Delmar Studios of the Carolinas, Inc. v. GoldstonAnnotate this Case
105 S.E.2d 277 (1958)
249 N.C. 117
DELMAR STUDIOS OF THE CAROLINAS, INC., a Corporation, v. J. E. GOLDSTON.
Supreme Court of North Carolina.
October 29, 1958.
*279 E. K. Powe, Durham, for defendant, appellant.
Helms, Mulliss, McMillan & Johnston, Wm. H. Bobbitt, Jr., Charlotte, for plaintiff, appellee.
The question for determination on this appeal is whether or not the court below committed error in continuing the temporary restraining order until the final determination of the action on its merits.
The defendant's assignments of error numbered 1 through 8 are based on similarly numbered exceptions to the refusal of the court below to find facts as requested by the defendant. These assignments of error are without merit and are, therefore, overruled.
Assignments of error numbered 9 through 15 are based on like numbered exceptions to the court's findings of fact numbered 1, 2, 3, 5, 6, 8 and 9, while assignment of error numbered 16 is based on an exception to the signing of the order continuing the temporary restraining order to the final hearing.
There is ample evidence to support the findings of fact challenged by the defendant's exceptions and assignments of error. Hence, they are overruled.
In Cobb v. Clegg, 137 N.C. 153, 49 S.E. 80, 82, Walker, J., speaking for the Court, in pointing out the distinction between the old forms of common and special injunctions, said: "If the facts constituting the equity were fully and fairly denied, the injunction was dissolved, unless there was some special reason for continuing it. Not so with a special injunction, which is granted for the prevention of irreparable injury, when the preventive aid of the court of equity is the ultimate and only relief sought, and is the primary equity involved in the suit. In the case of special injunctions the rule is not to dissolve upon the coming in of the answer, even though it may deny the equity, but to continue the injunction to the hearing, if there is probable cause for supposing that the plaintiff will be able to maintain his primary equity, and there is a reasonable apprehension of irreparable loss unless it remains in force, or if, in the opinion of the court it appears reasonably necessary to protect the plaintiff's right until the controversy between him and the defendant can be determined. It is generally proper, when the parties are at issue concerning the legal or equitable right, to grant an interlocutory injunction to preserve the right in statu quo until the determination of the controversy, and especially is this the rule when the principal relief sought is in itself an injunction, because a dissolution of a pending interlocutory injunction, or the refusal of one, upon application therefor in the first instance, will virtually decide the case upon its merits, *280 and deprive the plaintiff of all remedy or relief, even though he should be afterwards able to show ever so good a case." Scott v. Gillis, 197 N.C. 223, 148 S.E. 315; Boone v. Boone, 217 N.C. 722, 9 S.E.2d 383; Lance v. Cogdill, 238 N.C. 500, 78 S.E.2d 319; Roberts v. Town of Cameron, 245 N.C. 373, 95 S.E.2d 899.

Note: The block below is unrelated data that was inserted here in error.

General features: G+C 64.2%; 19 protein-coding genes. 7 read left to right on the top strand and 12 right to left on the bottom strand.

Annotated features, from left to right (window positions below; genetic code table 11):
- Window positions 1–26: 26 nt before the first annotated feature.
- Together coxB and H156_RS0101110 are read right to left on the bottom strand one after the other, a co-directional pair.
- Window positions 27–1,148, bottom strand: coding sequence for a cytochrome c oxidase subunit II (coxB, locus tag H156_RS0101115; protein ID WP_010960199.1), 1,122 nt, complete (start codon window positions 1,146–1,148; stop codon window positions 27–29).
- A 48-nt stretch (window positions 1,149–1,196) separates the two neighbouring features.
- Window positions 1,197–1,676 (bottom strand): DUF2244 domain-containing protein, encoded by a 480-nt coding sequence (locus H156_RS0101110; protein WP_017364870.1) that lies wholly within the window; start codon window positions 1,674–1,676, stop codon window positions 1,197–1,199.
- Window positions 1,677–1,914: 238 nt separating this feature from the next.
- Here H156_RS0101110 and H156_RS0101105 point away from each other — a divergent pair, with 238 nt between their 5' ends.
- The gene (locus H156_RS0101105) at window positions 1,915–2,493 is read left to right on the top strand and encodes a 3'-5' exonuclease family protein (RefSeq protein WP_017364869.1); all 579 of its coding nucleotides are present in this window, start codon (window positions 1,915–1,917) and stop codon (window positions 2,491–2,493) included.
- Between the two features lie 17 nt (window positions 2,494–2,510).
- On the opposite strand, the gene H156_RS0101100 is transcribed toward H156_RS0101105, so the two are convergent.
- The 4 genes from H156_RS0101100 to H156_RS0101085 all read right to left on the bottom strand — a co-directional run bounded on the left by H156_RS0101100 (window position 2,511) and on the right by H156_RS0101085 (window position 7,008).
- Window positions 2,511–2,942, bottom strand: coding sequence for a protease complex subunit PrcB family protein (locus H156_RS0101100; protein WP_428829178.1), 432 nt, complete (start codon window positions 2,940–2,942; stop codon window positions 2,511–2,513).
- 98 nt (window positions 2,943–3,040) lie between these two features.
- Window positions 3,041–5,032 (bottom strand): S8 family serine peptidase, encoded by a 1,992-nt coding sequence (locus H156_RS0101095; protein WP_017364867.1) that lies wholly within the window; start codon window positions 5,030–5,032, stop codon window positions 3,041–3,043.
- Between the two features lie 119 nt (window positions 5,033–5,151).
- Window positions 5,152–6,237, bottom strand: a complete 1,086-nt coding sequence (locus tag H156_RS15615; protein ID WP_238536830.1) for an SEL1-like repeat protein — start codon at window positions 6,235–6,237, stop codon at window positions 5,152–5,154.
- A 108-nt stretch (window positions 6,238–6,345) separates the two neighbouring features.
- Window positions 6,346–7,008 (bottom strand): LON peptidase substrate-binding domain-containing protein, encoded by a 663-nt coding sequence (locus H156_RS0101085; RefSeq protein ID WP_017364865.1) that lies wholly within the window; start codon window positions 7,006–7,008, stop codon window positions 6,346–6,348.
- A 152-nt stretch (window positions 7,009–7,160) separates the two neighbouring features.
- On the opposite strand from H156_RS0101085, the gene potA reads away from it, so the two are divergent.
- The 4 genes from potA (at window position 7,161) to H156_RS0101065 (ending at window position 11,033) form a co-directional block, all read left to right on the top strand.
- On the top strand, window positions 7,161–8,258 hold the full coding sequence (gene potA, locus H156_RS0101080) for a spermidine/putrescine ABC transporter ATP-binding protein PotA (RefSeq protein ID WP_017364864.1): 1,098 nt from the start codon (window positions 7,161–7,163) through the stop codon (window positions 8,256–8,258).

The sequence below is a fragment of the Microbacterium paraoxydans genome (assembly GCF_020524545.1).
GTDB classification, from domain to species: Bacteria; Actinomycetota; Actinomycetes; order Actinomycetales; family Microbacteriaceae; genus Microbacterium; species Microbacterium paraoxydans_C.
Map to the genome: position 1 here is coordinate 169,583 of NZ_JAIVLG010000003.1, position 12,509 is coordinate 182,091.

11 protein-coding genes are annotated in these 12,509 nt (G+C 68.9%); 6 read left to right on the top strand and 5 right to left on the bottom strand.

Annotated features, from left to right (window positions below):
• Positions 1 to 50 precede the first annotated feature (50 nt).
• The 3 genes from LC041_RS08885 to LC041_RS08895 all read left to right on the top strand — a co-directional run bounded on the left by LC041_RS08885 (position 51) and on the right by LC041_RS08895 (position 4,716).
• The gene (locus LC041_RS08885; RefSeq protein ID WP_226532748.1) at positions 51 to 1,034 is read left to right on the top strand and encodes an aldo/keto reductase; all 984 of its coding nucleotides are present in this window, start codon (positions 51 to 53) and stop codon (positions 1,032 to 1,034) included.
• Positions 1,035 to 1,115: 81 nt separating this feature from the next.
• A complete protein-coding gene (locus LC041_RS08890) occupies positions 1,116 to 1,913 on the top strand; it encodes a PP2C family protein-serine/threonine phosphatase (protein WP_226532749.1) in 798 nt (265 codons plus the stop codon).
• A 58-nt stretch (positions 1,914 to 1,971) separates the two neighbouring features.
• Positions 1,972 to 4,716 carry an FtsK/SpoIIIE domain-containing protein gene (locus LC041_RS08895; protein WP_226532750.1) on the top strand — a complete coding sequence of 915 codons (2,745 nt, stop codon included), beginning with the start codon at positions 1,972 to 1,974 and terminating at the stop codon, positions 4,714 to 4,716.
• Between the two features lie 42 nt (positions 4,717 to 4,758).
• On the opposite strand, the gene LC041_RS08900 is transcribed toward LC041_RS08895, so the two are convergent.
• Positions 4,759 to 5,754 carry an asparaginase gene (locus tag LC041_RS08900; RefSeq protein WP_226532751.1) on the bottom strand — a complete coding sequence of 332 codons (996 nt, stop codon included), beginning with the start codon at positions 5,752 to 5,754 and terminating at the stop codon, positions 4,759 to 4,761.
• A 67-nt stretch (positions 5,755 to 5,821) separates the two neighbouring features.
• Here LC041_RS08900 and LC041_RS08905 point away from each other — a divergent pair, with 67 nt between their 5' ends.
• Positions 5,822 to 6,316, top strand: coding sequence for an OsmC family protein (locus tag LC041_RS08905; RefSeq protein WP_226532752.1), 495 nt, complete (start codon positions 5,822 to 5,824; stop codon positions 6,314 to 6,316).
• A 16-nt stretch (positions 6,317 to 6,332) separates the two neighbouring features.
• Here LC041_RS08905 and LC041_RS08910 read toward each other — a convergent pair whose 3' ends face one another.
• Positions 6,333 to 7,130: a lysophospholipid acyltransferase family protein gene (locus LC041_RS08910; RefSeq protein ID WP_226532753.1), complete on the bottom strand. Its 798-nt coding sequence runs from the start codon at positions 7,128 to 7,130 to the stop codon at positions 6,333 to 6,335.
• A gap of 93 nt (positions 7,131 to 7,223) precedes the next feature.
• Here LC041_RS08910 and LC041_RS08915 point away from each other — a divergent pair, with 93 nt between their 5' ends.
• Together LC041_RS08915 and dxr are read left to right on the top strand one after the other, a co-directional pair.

We think, in light of the facts found by the court below, the plaintiff was entitled to have the temporary restraining order continued until the final hearing as a matter of law, and we so hold.
The judgment of the court below is
PARKER, J., not sitting.